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September 19, 2013

Guest Blog

The loyal family: A brief look at brand image and gambling

Dr. Mark Griffiths is a Chartered Psychologist, Professor of Gambling Studies at the Nottingham Trent University in the U.K., and Director of the International Gaming Research Unit. His presentation at this year’s New Horizons Conference will focus on Social Responsibility in Gambling, Marketing and Advertising. We invited Dr. Griffiths to share some initial thoughts on this topic.

Opinions and observations are his own and do not necessarily reflect BCLC’s advertising guidelines.

Over the past decade, the psychology of gambling marketing has become big business. Despite the strict regulations concerning how gambling can be advertised, the psychology of ‘gambling advertising’ is important in attracting potential clientele. Gambling imagery is designed to make a person spend money, and in almost all advertisements there is a lack of reference to the word ‘gambling’. Instead, guilt-reducing statements referring to leisure are used. Typical examples include “try your luck”, “test your skill” and “get into the holiday spirit”.

Image has become all important in the commercial arena and the gambling industry is no different. Having said that, the gaming industry has known that perception and image are important for well over a century. For instance, the first slot machine designed in 1895 was called ‘The Liberty Bell’ and typified patriotism as it was the symbol of American Independence!

The real shift that I have noticed in recent years has been the increased strategic use of ‘branding’ products. Brands are highly defined products that go beyond the packaging and the material they are made of. They can be anything from goods such as soap powder through to major corporations, service companies, political parties and even people. They appear everywhere and gambling products are no different. Research by psychologists has shown that children as young as three years old can recognize a brand. In fact, one study I read showed that more schoolchildren recognized the ‘crossed fingers’ Camelot logo than products such as Coca Cola and McDonalds!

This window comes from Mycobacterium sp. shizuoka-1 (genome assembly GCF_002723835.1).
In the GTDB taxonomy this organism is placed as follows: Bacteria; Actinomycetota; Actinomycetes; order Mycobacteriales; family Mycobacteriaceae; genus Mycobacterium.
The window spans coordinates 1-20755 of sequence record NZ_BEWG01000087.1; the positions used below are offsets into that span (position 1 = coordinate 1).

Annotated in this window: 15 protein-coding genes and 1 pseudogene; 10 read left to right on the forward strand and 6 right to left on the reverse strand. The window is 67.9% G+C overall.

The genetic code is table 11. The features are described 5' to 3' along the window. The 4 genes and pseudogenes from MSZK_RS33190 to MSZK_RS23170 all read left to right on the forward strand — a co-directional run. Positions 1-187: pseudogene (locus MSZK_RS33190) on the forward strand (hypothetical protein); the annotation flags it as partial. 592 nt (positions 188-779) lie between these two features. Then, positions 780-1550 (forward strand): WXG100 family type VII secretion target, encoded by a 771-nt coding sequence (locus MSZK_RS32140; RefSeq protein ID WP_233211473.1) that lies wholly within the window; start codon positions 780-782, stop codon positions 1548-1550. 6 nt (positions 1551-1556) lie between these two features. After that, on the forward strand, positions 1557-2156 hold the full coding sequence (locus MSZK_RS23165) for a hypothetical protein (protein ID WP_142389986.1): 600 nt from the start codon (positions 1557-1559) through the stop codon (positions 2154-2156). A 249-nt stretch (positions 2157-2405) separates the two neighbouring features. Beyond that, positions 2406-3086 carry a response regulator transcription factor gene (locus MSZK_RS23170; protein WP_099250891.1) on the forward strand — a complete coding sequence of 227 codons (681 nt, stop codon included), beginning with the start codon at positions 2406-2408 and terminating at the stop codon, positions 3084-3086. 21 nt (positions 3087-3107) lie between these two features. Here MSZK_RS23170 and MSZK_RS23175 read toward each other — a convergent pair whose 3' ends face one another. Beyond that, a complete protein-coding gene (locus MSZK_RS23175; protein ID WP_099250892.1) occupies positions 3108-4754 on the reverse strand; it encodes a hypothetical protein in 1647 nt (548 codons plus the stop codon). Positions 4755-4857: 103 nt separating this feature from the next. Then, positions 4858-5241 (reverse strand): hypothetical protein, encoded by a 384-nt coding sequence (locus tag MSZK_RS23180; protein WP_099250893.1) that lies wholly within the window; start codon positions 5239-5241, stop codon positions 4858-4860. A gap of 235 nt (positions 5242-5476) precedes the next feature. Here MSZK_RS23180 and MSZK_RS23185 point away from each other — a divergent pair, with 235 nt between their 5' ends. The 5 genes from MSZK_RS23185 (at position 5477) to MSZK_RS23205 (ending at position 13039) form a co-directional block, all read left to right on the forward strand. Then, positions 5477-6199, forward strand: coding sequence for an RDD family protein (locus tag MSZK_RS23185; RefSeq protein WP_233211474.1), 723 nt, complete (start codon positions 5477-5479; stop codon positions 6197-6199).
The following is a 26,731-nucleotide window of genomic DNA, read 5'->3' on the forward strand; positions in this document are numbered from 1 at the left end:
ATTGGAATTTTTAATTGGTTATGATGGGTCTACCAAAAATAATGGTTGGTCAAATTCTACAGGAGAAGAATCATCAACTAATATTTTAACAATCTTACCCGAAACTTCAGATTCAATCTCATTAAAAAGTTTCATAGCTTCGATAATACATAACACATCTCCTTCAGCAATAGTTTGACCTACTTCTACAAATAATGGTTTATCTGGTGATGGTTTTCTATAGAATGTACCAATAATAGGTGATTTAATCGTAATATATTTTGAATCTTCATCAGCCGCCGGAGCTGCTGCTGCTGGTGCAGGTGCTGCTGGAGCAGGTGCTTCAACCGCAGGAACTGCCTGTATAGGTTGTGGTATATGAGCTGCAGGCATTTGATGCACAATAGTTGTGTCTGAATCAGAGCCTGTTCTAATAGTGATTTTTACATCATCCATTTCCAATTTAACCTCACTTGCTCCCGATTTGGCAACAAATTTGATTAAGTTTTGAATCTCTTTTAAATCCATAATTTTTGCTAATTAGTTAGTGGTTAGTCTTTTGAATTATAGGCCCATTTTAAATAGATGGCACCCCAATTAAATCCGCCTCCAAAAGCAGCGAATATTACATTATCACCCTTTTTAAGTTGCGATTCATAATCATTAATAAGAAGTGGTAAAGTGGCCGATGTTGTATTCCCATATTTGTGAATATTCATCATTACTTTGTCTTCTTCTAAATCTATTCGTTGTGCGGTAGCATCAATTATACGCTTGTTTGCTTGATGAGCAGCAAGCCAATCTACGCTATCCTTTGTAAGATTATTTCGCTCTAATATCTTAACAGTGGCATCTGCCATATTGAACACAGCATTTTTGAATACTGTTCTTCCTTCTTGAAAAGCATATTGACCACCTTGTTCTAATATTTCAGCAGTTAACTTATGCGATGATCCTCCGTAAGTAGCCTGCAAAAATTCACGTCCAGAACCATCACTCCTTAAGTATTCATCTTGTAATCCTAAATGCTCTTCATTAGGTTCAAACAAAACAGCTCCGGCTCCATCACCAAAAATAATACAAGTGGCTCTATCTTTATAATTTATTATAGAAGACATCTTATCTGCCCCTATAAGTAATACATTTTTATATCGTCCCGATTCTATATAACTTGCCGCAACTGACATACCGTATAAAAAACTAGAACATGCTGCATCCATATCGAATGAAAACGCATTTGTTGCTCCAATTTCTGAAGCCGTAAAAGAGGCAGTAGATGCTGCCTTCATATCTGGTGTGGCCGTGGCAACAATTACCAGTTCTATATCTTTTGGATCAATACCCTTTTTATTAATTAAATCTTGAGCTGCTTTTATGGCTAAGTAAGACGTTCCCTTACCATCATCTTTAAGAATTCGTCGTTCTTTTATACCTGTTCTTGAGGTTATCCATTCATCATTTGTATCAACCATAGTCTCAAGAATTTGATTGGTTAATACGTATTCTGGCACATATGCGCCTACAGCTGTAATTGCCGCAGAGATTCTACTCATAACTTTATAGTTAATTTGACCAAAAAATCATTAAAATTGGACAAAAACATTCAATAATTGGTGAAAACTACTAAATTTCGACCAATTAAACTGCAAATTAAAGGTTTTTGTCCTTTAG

So how are brands defined? The principal difference between an ordinary product and a brand is the intangibles beyond the product itself. A brand goes beyond functionality. In short it is how it is packaged, what it looks like, what its colour is, its personality. At the most basic level, product plus personality equals brand. My guess is that when you hear the words ‘Ladbrokes’, ‘William Hill’, or ‘Gala’ they invoke particular thoughts, moods, colours, and feelings.

Every great brand has an outstanding feature at its heart. A product also needs time to be promoted and communicated consistently to become a brand. Repetition appears to be one of the keys to establishing brand success. However, what really determines a brand – and this is especially important in the gambling arena – is trust. This is of paramount importance in getting individuals to gamble online. Players are more likely to gamble online with those companies that are well established than a little known company operating out of the Caribbean. Successful brands have a ‘trustmark’ rather than a trademark. It is the reason we prefer the product to other non-familiar ones. It says you have not been let down by the product or service and you can reduce anxiety by using the product or service again. Again, this is especially important in a business whose primary aim is to relieve you of your money!